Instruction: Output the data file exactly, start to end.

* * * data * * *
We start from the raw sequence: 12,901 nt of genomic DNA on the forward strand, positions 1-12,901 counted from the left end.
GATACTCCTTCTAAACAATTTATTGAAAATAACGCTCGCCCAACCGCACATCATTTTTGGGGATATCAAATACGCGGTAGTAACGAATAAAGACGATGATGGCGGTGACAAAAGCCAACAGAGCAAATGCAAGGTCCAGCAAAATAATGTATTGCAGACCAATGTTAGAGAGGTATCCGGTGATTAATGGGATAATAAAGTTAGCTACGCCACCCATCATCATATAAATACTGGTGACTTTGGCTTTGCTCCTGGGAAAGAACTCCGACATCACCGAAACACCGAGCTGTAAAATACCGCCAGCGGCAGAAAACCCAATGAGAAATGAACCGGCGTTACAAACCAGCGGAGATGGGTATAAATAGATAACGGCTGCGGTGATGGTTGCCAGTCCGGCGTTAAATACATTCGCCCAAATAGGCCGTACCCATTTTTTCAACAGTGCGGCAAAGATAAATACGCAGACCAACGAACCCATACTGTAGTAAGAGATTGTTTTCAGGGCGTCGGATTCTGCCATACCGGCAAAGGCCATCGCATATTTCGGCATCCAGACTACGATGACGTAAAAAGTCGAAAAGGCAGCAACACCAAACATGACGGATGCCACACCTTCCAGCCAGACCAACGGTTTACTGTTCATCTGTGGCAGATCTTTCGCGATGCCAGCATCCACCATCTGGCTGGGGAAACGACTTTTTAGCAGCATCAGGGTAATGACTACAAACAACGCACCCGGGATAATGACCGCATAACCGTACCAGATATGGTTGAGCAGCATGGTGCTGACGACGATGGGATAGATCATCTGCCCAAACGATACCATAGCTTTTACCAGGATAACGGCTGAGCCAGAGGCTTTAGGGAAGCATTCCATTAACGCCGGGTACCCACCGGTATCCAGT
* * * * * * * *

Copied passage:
We start from the raw sequence: 12,901 nt of genomic DNA on the forward strand, positions 1-12,901 counted from the left end.
GATACTCCTTCTAAACAATTTATTGAAAATAACGCTCGCCCAACCGCACATCATTTTTGGGGATATCAAATACGCGGTAGTAACGAATAAAGACGATGATGGCGGTGACAAAAGCCAACAGAGCAAATGCAAGGTCCAGCAAAATAATGTATTGCAGACCAATGTTAGAGAGGTATCCGGTGATTAATGGGATAATAAAGTTAGCTACGCCACCCATCATCATATAAATACTGGTGACTTTGGCTTTGCTCCTGGGAAAGAACTCCGACATCACCGAAACACCGAGCTGTAAAATACCGCCAGCGGCAGAAAACCCAATGAGAAATGAACCGGCGTTACAAACCAGCGGAGATGGGTATAAATAGATAACGGCTGCGGTGATGGTTGCCAGTCCGGCGTTAAATACATTCGCCCAAATAGGCCGTACCCATTTTTTCAACAGTGCGGCAAAGATAAATACGCAGACCAACGAACCCATACTGTAGTAAGAGATTGTTTTCAGGGCGTCGGATTCTGCCATACCGGCAAAGGCCATCGCATATTTCGGCATCCAGACTACGATGACGTAAAAAGTCGAAAAGGCAGCAACACCAAACATGACGGATGCCACACCTTCCAGCCAGACCAACGGTTTACTGTTCATCTGTGGCAGATCTTTCGCGATGCCAGCATCCACCATCTGGCTGGGGAAACGACTTTTTAGCAGCATCAGGGTAATGACTACAAACAACGCACCCGGGATAATGACCGCATAACCGTACCAGATATGGTTGAGCAGCATGGTGCTGACGACGATGGGATAGATCATCTGCCCAAACGATACCATAGCTTTTACCAGGATAACGGCTGAGCCAGAGGCTTTAGGGAAGCATTCCATTAACGCCGGGTACCCACCGGTATCCAGT